Staying Connected

Here’s a quiz for readers below the age of 30:

Do you know what this is?


It’s an aerogram — more specifically, a 1970s aerogram from Nepal. I know it may look like a relic in an era when so many people communicate via text messages, FaceTime, Skype, Facebook and the like. Indeed, I use those platforms regularly myself. But I also remember my first tour as a Peace Corps volunteer, in Nepal in the late 1970s.

Back then, I relied on aerograms to communicate with my family and others in the United States.  I’d write on both sides of the blue paper, fold it up to become an envelope, seal it and drop it off at the village post office on my way to school. It took two weeks for the aerogram to reach New York, then another two weeks for a reply. Phone calls to America were extremely difficult and expensive, so I never made any. The Internet didn’t exist yet, much less Viber or Snapchat.

(Readers below 30: Are you still with me? Feel free to roll your eyes.)

I noted previously how Champa and I have been downsizing in preparation for our joint Peace Corps service, which begins at the end of May. Our upstairs storage room is filling up. At the same time, I’ve been buying some electronic gear to help us do our jobs and stay connected in Moldova.


Here’s Champa’s new Lenovo laptop and carrying case. We were going to buy her a MacBook Air, to sync with my own MacBook Pro, but it turns out most people in Moldova use PCs. They include teachers, with whom Champa will be sharing files and presentations. We checked with some of the current volunteers and finally decided a PC was the better choice. We bought this one at a local Best Buy and the pink case on Amazon.

We’ll need to recharge imageour laptops and other electronic gear, so I bought a bunch of converters to fit the plugs in Moldova.


Extra cables to connect the plugs to the laptops and other devices? Yes, we got those, too, as well as a charger that holds six USB cables.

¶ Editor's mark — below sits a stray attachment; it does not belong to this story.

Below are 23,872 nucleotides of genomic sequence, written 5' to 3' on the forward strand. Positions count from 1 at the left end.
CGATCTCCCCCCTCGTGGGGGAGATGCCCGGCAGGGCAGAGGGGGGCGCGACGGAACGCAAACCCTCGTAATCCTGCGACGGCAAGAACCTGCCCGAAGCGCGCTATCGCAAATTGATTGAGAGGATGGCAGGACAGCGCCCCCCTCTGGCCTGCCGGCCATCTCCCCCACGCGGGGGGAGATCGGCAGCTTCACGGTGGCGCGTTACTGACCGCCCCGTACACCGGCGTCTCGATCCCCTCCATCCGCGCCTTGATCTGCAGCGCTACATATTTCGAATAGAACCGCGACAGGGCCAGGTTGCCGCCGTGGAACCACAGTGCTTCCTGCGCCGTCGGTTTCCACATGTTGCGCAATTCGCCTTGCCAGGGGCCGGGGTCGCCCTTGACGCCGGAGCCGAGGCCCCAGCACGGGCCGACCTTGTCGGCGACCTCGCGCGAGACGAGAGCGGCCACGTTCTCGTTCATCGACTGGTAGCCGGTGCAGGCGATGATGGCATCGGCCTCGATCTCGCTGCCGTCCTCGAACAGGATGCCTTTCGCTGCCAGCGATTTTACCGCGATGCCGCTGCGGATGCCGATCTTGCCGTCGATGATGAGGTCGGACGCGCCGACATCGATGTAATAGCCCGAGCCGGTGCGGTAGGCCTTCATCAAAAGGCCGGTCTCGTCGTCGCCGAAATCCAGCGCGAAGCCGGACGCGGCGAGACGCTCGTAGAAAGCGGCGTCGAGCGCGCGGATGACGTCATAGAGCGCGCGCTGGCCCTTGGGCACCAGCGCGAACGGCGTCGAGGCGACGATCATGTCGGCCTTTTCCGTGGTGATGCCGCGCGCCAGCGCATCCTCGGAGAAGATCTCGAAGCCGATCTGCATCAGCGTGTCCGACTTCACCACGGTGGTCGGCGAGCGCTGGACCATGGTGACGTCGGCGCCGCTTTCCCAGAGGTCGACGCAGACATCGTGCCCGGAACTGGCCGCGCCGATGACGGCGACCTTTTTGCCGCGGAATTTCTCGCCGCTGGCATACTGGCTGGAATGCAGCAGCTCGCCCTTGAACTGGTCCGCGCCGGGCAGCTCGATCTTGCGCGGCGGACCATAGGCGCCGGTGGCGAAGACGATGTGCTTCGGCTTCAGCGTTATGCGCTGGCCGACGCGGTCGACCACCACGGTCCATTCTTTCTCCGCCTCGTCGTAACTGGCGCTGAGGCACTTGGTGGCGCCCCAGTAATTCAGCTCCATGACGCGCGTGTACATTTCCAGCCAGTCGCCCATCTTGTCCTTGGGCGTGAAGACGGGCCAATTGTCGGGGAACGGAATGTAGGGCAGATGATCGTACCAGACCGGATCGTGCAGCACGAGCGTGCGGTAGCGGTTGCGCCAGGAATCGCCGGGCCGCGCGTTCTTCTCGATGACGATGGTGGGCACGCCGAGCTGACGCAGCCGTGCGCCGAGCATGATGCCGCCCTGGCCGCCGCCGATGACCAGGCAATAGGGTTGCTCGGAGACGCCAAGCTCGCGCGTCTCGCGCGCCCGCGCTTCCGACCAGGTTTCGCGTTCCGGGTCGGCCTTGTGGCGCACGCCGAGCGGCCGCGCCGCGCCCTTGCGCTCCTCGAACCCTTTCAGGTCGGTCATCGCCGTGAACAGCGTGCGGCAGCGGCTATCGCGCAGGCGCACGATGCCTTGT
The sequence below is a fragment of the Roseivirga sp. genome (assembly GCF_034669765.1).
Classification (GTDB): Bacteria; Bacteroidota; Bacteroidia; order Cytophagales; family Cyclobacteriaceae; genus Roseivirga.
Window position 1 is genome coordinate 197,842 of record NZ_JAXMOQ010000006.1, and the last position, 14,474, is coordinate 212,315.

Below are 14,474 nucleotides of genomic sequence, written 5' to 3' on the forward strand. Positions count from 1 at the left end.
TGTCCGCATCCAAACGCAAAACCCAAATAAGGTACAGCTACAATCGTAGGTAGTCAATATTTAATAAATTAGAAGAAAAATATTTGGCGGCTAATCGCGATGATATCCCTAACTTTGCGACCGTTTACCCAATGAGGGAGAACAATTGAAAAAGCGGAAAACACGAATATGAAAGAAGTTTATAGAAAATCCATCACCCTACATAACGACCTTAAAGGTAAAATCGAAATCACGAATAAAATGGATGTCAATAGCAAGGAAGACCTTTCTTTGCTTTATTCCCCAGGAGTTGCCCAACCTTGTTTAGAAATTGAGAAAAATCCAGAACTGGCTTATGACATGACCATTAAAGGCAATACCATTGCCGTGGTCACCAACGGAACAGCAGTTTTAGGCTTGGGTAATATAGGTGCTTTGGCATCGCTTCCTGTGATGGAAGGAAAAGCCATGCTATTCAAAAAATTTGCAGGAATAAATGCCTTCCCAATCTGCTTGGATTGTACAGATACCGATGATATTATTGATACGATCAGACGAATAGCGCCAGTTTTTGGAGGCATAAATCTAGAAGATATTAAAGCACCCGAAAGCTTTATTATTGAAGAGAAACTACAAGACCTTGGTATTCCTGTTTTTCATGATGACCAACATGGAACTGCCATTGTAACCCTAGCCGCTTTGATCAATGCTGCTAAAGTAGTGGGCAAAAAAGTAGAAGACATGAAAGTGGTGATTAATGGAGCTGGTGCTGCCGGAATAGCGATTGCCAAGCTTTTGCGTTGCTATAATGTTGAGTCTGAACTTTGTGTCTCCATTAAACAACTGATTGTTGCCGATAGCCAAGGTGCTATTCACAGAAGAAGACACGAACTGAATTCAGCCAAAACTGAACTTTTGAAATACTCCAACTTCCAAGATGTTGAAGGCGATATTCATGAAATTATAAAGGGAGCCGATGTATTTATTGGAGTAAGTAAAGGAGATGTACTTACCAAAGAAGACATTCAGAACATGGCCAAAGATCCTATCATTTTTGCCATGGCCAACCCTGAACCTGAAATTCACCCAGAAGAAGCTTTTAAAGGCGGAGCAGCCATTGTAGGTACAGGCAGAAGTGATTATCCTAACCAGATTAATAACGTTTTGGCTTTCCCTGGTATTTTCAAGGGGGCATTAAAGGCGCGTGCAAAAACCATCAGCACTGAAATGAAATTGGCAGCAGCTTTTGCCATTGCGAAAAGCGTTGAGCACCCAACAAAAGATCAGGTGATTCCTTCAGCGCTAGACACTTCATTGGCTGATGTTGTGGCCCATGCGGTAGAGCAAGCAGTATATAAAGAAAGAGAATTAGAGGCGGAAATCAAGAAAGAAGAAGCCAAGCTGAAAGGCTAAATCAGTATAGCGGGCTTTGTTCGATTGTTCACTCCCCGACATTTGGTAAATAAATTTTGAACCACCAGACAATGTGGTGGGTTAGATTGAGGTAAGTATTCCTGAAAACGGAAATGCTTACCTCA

The power supply is uncertain in some Moldovan towns and villages, especially at night. My Peace Corps mentor, who is already serving in Moldova, suggested we buy a Waka-Waka light and charger, which we did. We love it already. It’s both a flashlight and a charger that can provide a boost to cell phones and other small devices. It gets its own power from a cable or built-in solar cells. Waka-Waka donates one device for every device it sells in the West. They gave us several choices about where to donate ours, and we chose a Syrian refugee camp. A bonus was that when I first Googled “Waka-Waka,” I was reminded of the fun video Shakira recorded for the World Cup in South Africa.

I’ve never been a big user of e-readers. Given the weight limitations on our luggage, however, I can’t pack a lot of books, so I bought an Amazon Paperwhite Kindle. imageI’ve already loaded it with several classics that I’ve been meaning to read, all of which were free: Dostoyevsky, Tolstoy, Dickens, Hemingway, Conrad and the like. I also downloaded some cookbooks, mysteries and other material. I’ll probably subscribe to some Kindle-friendly magazines and newspapers, assuming the wireless connection is good enough where we’re living.

I’m the first to admit that all of this is a far cry from walking through the Himalayas to drop off an aerogram and then waiting a month for a reply. But even though Eastern Europe is relatively more prosperous than some other parts of the world where Peace Corps volunteers serve, it’s hardly unique in enabling them to take advantage of smart phones, the Internet and other modern communications technologies. Most volunteers around the world are now very connected — perhaps not 24/7 in the ways we expect in the United States, but still easily reached.


Before you post a sarcastic comment saying, “Gee, this looks really rough, David,” let me conclude by showing you one final image. It’s from our “new clothing pile.” It shows my new insulated gloves, which are among several warm items we’ve bought to see us through the Moldovan winters. We’re going to be a lot colder than we were in North Carolina. So there’s that … and undoubtedly many other challenges we’ll be facing as well.

We’ll see whether my fingers get too cold to turn on the Kindle.















Video Interlude

We’re excited about traveling to Moldova in less than six weeks. This brief video shows you where we’re going. As Peace Corps volunteers, we’re not approaching it as a “travel destination” — but you can.